It’s good because it’s simple, easy, and for a good chunk of people, it probably actually satisfies the majority of their needs. If you’re a light computer user, making the browser the focus of an OS experience makes sense. But unfortunately for Chrome OS, tablets make almost as much, if not more sense for those users. Once you start requiring more than a tablet demands, your needs likely ramp up quickly, and then you’ll feel the lack of dedicated apps like Skype and Adobe’s Creative Suite products on the Chromebook pretty quickly. In other words, the Chromebook Pixel occupies a very thin sliver in terms of potential buyer needs, and there’s likely massive demand on either side.
Google didn’t make a mass market device with the Pixel, in the end. It made something that can stand as a shining example of what a Chromebook can be. That means that the Pixel is, in the end, something of a precious beauty, an exotic shape that won’t likely fit either a round, square or triangle-shaped hole.
Who is it for?
No. If you’re a designer and you’re using a Chromebook Pixel, you must be not very good at your job… or so good that I’m mystified at your abilities and you’ve evolved beyond the limitations of any physical tool. There are photo editing tools available for Chrome OS, and there’s even an SD card slot (but don’t try using ultra-high capacity ones like the 128GB I use as one of part of my go-to photography kit, it can’t read those), but if you’re a serious designer you’ll sorely feel the lack of better, more mature tools. It can output to other screens, too with a Mini DisplayPort, but that just gives you double the browser space, and still limits you in terms of design software.
A lot of effort seems to be going into putting more design tools in the hands of web-based editors and creators, but we’re not there yet. Maybe that’s next after Adobe has moved to its Creative Cloud subscription-based model, but for right now, designers steer clear.
No. The Chromebook Pixel might be perfect for a founder who’s building products based on the Google ecosystem and wants to kiss some extra ass, but really it isn’t a great tool for an entrepreneur on the move. The main reason being that some absolutely crucial conferencing tools like Skype are still not in place on Chrome OS.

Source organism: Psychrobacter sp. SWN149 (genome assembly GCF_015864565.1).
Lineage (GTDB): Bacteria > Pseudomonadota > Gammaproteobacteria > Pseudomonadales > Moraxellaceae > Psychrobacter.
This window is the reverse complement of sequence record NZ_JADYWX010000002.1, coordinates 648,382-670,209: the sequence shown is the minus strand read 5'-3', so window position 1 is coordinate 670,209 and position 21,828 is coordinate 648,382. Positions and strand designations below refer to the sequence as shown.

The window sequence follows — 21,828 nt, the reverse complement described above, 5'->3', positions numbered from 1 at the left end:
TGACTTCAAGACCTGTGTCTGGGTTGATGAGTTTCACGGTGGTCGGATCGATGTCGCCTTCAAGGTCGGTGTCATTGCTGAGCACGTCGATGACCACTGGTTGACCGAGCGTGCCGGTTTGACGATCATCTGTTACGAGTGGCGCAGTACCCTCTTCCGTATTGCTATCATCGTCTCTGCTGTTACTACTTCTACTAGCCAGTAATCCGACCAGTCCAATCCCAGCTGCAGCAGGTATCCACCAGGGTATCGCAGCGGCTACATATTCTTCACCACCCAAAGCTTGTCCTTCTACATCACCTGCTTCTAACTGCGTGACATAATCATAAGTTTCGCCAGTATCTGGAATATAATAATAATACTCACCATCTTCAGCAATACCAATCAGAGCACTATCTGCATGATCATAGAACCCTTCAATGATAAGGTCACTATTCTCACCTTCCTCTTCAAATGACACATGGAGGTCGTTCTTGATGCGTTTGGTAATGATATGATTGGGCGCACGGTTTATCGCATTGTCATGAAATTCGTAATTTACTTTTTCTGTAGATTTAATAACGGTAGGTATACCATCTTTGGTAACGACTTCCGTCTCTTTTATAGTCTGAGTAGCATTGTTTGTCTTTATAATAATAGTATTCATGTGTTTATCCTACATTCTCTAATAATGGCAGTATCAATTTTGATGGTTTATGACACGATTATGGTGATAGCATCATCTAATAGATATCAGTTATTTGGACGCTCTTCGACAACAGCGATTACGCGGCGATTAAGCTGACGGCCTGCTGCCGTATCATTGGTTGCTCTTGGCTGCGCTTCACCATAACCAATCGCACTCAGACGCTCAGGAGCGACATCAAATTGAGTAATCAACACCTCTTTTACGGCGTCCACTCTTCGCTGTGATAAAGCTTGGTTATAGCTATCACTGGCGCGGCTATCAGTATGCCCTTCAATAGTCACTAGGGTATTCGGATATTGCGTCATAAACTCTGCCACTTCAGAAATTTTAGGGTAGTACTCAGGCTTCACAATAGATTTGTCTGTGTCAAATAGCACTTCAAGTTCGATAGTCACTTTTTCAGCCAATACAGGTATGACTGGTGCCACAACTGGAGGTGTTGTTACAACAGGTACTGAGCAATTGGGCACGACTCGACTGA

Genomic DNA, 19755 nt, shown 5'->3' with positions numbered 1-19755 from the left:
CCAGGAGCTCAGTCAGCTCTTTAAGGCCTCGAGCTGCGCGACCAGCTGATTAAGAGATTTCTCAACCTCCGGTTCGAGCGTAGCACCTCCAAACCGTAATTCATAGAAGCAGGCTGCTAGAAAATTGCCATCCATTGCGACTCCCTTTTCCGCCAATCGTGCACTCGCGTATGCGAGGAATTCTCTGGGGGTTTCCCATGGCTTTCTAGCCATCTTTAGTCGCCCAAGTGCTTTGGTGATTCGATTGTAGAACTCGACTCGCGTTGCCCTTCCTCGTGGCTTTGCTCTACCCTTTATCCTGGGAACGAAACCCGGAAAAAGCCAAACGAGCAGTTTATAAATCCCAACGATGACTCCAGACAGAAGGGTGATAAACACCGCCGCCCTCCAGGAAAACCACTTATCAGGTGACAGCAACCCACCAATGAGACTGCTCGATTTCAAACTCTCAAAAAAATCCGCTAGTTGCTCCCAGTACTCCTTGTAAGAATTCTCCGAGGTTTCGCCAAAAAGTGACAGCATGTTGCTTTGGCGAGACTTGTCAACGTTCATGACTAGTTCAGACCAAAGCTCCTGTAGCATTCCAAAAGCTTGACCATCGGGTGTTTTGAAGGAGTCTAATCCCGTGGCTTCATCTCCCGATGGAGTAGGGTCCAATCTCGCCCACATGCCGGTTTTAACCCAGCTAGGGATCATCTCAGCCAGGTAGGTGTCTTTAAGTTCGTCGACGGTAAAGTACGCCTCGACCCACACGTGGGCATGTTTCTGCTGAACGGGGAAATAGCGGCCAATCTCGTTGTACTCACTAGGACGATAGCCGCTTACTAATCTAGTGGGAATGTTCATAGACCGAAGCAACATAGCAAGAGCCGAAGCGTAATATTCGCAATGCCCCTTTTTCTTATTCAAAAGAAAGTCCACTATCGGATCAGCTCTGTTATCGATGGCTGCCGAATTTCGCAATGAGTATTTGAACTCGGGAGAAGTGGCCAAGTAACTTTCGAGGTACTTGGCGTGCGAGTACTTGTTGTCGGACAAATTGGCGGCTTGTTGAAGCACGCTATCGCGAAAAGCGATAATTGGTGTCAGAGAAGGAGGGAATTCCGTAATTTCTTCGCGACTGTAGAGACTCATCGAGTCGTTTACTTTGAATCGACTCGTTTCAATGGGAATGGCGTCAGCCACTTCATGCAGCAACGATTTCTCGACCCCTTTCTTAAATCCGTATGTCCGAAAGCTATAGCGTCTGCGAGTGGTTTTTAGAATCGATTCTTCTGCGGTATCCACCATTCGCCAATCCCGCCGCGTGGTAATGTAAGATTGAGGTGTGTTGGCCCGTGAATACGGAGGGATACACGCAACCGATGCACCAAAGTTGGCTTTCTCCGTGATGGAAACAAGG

The other conceivable situation where this might work is if you’re a web startup that’s betting big on HTML5 and you want to really eat your own dogfood. But other laptops also offer Chrome, and a lot more besides, so why not have your dogfood and eat it, too? Not sure that metaphor actually works here but it reads well, so go with it.
No. This is a situation where it probably depends on what exactly it is you’re programming. If you’re building IFTTT recipes, for instance, a Chromebook Pixel is pretty exceptional. And if you’re working on tweaking WordPress themes, then you can do everything you want to on the Pixel. But for anything beyond straightforward and simple text-based coding, you’ll probably want to look elsewhere. I wouldn’t, for instance, recommend coding iOS apps on a Chromebook Pixel. I probably wouldn’t even recommend developing Chrome OS apps on a Chromebook, though you can apparently hack the computer to make it operate better as an everyday coding device.
This is a very good Chromebook. But the fact remains that it still feels like devices running Google’s still-nascent Chrome OS need to be considered separately from other notebooks running OS X, Windows and even Ubuntu. The Pixel puts on an excellent show, has dazzling good looks and a stunning mating display, but it’s far from an apex predator.